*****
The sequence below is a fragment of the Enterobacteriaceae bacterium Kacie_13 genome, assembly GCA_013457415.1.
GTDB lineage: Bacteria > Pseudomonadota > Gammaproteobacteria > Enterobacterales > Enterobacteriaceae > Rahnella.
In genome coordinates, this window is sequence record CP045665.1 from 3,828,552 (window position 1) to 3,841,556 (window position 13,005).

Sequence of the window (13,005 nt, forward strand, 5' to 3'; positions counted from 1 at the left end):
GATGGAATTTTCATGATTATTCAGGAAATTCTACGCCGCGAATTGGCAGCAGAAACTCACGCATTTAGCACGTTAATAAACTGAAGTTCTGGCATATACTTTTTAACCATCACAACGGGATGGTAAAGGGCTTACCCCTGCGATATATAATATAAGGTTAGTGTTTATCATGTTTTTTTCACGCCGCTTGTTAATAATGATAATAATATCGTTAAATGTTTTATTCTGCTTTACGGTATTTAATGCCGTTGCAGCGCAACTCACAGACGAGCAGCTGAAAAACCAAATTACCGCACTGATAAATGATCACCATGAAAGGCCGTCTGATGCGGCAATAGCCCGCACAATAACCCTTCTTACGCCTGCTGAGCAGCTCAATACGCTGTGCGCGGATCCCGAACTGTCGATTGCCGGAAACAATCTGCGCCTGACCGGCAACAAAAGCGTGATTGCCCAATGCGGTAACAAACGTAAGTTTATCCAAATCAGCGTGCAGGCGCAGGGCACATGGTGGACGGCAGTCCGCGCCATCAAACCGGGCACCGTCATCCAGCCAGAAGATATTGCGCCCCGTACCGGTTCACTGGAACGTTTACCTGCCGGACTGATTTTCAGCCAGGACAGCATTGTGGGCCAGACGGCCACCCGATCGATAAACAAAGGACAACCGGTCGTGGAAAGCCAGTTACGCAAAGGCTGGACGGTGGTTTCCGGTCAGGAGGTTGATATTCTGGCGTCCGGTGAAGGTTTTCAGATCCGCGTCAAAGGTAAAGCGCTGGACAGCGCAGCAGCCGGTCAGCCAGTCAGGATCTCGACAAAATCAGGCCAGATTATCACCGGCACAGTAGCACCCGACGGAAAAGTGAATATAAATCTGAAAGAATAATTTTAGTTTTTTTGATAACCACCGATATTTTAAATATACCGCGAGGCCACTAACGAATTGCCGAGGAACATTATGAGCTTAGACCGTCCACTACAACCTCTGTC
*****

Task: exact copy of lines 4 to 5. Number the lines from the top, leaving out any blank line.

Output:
Sequence of the window (13,005 nt, forward strand, 5' to 3'; positions counted from 1 at the left end):
GATGGAATTTTCATGATTATTCAGGAAATTCTACGCCGCGAATTGGCAGCAGAAACTCACGCATTTAGCACGTTAATAAACTGAAGTTCTGGCATATACTTTTTAACCATCACAACGGGATGGTAAAGGGCTTACCCCTGCGATATATAATATAAGGTTAGTGTTTATCATGTTTTTTTCACGCCGCTTGTTAATAATGATAATAATATCGTTAAATGTTTTATTCTGCTTTACGGTATTTAATGCCGTTGCAGCGCAACTCACAGACGAGCAGCTGAAAAACCAAATTACCGCACTGATAAATGATCACCATGAAAGGCCGTCTGATGCGGCAATAGCCCGCACAATAACCCTTCTTACGCCTGCTGAGCAGCTCAATACGCTGTGCGCGGATCCCGAACTGTCGATTGCCGGAAACAATCTGCGCCTGACCGGCAACAAAAGCGTGATTGCCCAATGCGGTAACAAACGTAAGTTTATCCAAATCAGCGTGCAGGCGCAGGGCACATGGTGGACGGCAGTCCGCGCCATCAAACCGGGCACCGTCATCCAGCCAGAAGATATTGCGCCCCGTACCGGTTCACTGGAACGTTTACCTGCCGGACTGATTTTCAGCCAGGACAGCATTGTGGGCCAGACGGCCACCCGATCGATAAACAAAGGACAACCGGTCGTGGAAAGCCAGTTACGCAAAGGCTGGACGGTGGTTTCCGGTCAGGAGGTTGATATTCTGGCGTCCGGTGAAGGTTTTCAGATCCGCGTCAAAGGTAAAGCGCTGGACAGCGCAGCAGCCGGTCAGCCAGTCAGGATCTCGACAAAATCAGGCCAGATTATCACCGGCACAGTAGCACCCGACGGAAAAGTGAATATAAATCTGAAAGAATAATTTTAGTTTTTTTGATAACCACCGATATTTTAAATATACCGCGAGGCCACTAACGAATTGCCGAGGAACATTATGAGCTTAGACCGTCCACTACAACCTCTGTC